Look, if you’re gonna burden your recording with little rules that dictate how it is recorded that’s great. Fine. Whatever. But when you do so please think about what that will mean. Is it helping the songs?
So true. Recording is an artform, but only to you and me. When regular fans and music lovers listen to music, they’re listening to the artists and musicians. If you’re not the artist, your #1 priority should be to allow the artist to express her/himself. That means knowing your gear well enough so that it doesn’t get in the way. And it means conducting yourself so that you don’t get in the way.
Self-imposed limitations can be a constructive part of the creative process. When used like this I think of it as ‘creative focus’, not ‘limitations’. But the limitations don’t make the music. They’re just a tunnel through which you (or the artist) must squeeze. The fact that you made it out the other end isn’t a triumph of the tunnel. It’s a triumph of the resulting creativity.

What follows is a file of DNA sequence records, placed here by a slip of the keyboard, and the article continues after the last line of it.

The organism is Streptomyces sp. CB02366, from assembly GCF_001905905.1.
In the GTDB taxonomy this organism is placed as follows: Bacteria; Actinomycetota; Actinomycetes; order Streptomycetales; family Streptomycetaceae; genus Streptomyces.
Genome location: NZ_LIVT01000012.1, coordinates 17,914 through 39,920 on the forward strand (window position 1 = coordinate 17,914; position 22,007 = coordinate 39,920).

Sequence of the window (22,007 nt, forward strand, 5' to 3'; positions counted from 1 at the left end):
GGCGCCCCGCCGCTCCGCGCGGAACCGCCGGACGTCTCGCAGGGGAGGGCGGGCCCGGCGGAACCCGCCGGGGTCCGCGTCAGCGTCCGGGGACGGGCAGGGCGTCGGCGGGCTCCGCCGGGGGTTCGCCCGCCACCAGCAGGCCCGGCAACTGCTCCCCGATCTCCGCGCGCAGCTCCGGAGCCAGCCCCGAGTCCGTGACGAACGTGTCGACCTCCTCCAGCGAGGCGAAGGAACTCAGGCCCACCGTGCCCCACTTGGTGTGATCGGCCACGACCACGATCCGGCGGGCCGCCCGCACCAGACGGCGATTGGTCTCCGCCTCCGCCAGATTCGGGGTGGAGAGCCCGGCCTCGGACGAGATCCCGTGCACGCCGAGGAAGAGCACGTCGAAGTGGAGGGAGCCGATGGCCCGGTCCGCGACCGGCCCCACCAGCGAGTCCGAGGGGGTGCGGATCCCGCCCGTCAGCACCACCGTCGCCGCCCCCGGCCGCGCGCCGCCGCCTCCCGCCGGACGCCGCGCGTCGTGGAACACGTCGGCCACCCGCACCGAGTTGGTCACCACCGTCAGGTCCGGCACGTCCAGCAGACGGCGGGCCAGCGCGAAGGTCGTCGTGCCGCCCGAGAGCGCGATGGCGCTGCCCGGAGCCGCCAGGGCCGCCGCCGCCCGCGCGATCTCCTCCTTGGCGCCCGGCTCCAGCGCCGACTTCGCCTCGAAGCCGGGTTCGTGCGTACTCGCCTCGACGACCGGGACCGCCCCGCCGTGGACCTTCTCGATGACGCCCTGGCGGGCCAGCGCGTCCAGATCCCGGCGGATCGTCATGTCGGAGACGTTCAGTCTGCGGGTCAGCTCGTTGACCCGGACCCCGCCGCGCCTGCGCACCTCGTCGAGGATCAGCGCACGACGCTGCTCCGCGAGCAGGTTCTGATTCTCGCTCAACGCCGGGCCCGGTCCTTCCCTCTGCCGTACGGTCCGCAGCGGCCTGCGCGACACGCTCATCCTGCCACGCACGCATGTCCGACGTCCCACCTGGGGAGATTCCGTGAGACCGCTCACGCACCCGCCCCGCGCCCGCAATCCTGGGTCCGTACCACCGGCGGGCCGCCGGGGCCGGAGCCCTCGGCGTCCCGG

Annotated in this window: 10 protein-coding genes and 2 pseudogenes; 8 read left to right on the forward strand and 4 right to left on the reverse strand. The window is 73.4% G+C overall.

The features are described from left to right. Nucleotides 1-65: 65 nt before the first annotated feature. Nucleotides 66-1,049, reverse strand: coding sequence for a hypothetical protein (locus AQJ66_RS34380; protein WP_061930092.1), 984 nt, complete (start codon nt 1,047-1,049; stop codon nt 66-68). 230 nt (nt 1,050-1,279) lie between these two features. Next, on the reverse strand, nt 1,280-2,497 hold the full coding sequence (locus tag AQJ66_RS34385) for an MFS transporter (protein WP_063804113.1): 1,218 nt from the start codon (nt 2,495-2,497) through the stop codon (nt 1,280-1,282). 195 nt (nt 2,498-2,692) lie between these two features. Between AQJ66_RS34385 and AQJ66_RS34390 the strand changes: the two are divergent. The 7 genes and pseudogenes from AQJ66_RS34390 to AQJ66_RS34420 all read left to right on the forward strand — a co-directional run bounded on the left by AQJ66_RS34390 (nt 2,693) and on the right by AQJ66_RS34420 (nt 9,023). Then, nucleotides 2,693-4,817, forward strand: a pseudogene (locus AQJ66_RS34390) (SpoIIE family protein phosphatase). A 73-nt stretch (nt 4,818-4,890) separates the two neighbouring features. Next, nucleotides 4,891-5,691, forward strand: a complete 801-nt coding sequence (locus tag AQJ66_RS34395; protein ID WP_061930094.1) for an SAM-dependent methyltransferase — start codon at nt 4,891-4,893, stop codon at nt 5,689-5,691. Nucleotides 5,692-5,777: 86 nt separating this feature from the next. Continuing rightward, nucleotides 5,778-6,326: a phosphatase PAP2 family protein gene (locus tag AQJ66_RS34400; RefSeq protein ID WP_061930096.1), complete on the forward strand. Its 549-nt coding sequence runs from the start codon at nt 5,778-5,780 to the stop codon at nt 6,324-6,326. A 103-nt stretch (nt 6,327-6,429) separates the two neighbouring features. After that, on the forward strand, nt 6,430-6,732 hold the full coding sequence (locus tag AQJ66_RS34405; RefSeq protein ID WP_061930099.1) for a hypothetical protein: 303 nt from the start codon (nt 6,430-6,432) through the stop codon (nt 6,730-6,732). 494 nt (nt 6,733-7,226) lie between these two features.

When you listen to a classic song recorded under “primitive” or “simple” conditions yet the song sounds fantastic, a big part of it is because the performances were so damn good. But it’s never because the technology was limited or the track count was low. Never. Ever. Was.
This is why I think the idea of emulating specific equipment from the past is irrelevant (and why I’m generally dismayed by all the emulations in the audio world – particularly the plugin world). Your music won’t be better because you used a more accurate 1176 clone. Joe Gilder sometimes writes about mixing using nothing but stock ProTools plugins. Great mixes don’t come from great gear. They come from great music and great skills.